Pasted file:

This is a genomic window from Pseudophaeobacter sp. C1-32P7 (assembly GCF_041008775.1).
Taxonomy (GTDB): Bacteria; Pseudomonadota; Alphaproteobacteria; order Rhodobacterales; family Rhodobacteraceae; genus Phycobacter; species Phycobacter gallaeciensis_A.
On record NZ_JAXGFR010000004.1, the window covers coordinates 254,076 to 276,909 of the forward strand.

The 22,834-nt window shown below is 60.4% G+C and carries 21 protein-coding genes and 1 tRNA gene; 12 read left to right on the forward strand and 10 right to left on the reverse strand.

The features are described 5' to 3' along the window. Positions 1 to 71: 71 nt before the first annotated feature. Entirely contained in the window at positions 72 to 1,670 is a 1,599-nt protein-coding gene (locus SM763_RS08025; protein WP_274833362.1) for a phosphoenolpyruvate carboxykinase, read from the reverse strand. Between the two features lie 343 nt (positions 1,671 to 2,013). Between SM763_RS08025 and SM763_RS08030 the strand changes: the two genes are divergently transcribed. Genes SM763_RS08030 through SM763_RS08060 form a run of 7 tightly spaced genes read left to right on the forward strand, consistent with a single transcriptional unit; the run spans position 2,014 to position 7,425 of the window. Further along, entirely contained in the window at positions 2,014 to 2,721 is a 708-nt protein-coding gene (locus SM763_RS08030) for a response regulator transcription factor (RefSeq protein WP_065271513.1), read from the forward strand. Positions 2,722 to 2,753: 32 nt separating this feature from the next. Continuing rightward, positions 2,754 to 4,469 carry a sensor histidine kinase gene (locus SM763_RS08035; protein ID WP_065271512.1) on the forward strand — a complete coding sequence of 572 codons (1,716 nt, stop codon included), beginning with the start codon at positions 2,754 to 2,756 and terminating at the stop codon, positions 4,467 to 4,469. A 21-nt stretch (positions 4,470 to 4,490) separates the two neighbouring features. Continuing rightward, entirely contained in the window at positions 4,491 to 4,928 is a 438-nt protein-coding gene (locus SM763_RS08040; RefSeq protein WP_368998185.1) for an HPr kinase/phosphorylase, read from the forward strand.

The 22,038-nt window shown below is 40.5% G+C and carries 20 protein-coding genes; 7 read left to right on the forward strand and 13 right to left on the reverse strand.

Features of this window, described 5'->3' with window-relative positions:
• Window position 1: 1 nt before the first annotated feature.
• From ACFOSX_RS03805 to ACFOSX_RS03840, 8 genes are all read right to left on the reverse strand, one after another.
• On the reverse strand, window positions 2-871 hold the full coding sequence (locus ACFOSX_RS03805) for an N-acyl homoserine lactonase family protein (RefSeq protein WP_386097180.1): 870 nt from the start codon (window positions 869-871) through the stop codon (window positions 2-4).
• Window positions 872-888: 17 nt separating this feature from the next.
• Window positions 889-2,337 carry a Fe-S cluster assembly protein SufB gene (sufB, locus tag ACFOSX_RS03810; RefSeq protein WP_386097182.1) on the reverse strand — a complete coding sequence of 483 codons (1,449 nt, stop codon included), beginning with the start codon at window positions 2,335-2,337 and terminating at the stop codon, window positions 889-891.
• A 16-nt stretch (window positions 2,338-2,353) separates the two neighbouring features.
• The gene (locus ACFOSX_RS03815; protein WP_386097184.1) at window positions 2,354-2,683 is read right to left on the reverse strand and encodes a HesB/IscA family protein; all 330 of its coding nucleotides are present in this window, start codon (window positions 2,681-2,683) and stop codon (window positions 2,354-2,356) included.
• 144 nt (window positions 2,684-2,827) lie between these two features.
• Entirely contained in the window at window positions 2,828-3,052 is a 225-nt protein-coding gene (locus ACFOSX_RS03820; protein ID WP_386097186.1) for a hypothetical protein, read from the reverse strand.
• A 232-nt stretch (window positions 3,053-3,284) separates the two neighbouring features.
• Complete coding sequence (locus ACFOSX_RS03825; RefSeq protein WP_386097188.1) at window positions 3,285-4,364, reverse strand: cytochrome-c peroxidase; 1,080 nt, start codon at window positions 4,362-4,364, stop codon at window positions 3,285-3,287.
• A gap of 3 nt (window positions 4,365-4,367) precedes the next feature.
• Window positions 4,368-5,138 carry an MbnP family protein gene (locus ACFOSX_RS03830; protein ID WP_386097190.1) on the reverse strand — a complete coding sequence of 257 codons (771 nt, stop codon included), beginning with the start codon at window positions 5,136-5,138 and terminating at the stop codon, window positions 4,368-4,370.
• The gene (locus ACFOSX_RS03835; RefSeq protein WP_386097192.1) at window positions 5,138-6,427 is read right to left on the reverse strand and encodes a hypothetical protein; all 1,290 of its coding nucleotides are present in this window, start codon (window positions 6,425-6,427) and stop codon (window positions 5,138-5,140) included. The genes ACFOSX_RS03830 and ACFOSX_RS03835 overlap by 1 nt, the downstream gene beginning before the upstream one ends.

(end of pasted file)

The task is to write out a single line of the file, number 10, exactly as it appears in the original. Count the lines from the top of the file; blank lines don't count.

• On the reverse strand, window positions 2-871 hold the full coding sequence (locus ACFOSX_RS03805) for an N-acyl homoserine lactonase family protein (RefSeq protein WP_386097180.1): 870 nt from the start codon (window positions 869-871) through the stop codon (window positions 2-4).